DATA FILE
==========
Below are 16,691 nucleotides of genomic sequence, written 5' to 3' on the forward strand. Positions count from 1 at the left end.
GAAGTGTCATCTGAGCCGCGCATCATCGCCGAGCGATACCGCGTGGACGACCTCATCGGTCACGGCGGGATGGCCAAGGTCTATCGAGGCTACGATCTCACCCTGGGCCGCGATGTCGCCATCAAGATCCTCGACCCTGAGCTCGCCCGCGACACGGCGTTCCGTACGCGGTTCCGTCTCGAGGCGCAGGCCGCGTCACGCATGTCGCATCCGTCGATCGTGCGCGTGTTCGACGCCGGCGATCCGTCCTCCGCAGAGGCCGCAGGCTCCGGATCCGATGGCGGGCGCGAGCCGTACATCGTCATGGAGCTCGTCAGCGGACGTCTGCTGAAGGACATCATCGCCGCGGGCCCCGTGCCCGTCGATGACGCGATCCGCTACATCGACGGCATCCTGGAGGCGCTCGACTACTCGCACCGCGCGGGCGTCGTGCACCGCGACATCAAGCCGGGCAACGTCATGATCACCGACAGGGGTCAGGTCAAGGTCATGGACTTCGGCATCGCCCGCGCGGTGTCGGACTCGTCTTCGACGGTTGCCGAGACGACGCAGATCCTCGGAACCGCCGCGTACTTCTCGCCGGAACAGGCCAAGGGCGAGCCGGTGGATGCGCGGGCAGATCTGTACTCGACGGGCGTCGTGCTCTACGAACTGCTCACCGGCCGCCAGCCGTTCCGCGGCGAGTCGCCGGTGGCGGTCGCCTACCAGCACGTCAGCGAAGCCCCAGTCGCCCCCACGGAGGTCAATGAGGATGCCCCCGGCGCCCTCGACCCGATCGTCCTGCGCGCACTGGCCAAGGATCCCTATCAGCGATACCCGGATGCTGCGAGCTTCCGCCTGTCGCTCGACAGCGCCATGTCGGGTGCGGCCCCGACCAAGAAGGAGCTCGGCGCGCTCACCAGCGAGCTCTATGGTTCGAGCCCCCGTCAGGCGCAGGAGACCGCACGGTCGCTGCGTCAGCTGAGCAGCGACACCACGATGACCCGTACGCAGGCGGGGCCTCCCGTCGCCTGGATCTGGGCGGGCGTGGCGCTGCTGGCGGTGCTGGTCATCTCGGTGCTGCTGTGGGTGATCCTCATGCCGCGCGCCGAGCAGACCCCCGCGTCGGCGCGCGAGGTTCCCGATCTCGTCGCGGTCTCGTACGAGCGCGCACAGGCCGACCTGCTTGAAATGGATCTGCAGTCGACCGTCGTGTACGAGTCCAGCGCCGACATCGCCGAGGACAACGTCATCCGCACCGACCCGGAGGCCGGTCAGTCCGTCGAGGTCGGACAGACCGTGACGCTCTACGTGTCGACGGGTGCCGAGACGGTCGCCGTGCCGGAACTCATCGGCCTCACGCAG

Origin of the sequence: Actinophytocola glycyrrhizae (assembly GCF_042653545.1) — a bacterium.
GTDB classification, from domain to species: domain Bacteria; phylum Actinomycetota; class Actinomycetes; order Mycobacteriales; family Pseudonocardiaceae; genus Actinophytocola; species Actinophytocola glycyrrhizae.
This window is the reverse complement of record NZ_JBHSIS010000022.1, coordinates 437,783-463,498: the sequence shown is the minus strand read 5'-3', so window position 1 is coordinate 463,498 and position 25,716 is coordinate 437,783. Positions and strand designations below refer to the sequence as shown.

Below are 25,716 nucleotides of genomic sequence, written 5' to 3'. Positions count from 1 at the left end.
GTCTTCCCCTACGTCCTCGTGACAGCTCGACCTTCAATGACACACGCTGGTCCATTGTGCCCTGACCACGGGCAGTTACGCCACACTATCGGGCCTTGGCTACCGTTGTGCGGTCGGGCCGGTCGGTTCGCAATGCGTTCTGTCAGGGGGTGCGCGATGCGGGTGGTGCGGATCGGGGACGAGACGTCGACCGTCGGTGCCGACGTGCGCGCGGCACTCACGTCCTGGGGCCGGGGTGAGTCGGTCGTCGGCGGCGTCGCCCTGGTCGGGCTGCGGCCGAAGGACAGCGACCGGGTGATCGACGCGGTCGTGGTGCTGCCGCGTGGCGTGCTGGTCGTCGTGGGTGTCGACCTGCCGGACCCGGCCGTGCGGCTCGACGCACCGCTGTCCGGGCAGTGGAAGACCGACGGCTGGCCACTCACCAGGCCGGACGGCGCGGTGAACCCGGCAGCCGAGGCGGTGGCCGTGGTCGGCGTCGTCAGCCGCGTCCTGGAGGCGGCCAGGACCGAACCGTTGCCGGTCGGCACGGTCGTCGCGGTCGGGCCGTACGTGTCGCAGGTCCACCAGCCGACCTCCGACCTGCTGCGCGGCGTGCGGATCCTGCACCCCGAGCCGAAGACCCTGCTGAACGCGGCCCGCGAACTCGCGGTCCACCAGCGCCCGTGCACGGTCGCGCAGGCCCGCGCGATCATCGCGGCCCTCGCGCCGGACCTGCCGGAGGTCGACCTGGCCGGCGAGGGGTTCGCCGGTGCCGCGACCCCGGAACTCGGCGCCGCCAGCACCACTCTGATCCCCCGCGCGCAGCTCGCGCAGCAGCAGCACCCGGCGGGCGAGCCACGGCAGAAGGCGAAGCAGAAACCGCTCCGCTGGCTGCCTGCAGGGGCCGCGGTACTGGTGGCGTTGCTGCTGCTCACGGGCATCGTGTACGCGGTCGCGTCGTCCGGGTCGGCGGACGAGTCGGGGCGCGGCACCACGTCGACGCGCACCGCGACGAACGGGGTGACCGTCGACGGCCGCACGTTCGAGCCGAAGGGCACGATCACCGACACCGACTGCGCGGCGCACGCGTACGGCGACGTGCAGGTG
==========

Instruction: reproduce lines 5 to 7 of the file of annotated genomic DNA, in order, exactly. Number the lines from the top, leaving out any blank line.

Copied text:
This window is the reverse complement of record NZ_JBHSIS010000022.1, coordinates 437,783-463,498: the sequence shown is the minus strand read 5'-3', so window position 1 is coordinate 463,498 and position 25,716 is coordinate 437,783. Positions and strand designations below refer to the sequence as shown.

Below are 25,716 nucleotides of genomic sequence, written 5' to 3'. Positions count from 1 at the left end.
GTCTTCCCCTACGTCCTCGTGACAGCTCGACCTTCAATGACACACGCTGGTCCATTGTGCCCTGACCACGGGCAGTTACGCCACACTATCGGGCCTTGGCTACCGTTGTGCGGTCGGGCCGGTCGGTTCGCAATGCGTTCTGTCAGGGGGTGCGCGATGCGGGTGGTGCGGATCGGGGACGAGACGTCGACCGTCGGTGCCGACGTGCGCGCGGCACTCACGTCCTGGGGCCGGGGTGAGTCGGTCGTCGGCGGCGTCGCCCTGGTCGGGCTGCGGCCGAAGGACAGCGACCGGGTGATCGACGCGGTCGTGGTGCTGCCGCGTGGCGTGCTGGTCGTCGTGGGTGTCGACCTGCCGGACCCGGCCGTGCGGCTCGACGCACCGCTGTCCGGGCAGTGGAAGACCGACGGCTGGCCACTCACCAGGCCGGACGGCGCGGTGAACCCGGCAGCCGAGGCGGTGGCCGTGGTCGGCGTCGTCAGCCGCGTCCTGGAGGCGGCCAGGACCGAACCGTTGCCGGTCGGCACGGTCGTCGCGGTCGGGCCGTACGTGTCGCAGGTCCACCAGCCGACCTCCGACCTGCTGCGCGGCGTGCGGATCCTGCACCCCGAGCCGAAGACCCTGCTGAACGCGGCCCGCGAACTCGCGGTCCACCAGCGCCCGTGCACGGTCGCGCAGGCCCGCGCGATCATCGCGGCCCTCGCGCCGGACCTGCCGGAGGTCGACCTGGCCGGCGAGGGGTTCGCCGGTGCCGCGACCCCGGAACTCGGCGCCGCCAGCACCACTCTGATCCCCCGCGCGCAGCTCGCGCAGCAGCAGCACCCGGCGGGCGAGCCACGGCAGAAGGCGAAGCAGAAACCGCTCCGCTGGCTGCCTGCAGGGGCCGCGGTACTGGTGGCGTTGCTGCTGCTCACGGGCATCGTGTACGCGGTCGCGTCGTCCGGGTCGGCGGACGAGTCGGGGCGCGGCACCACGTCGACGCGCACCGCGACGAACGGGGTGACCGTCGACGGCCGCACGTTCGAGCCGAAGGGCACGATCACCGACACCGACTGCGCGGCGCACGCGTACGGCGACGTGCAGGTG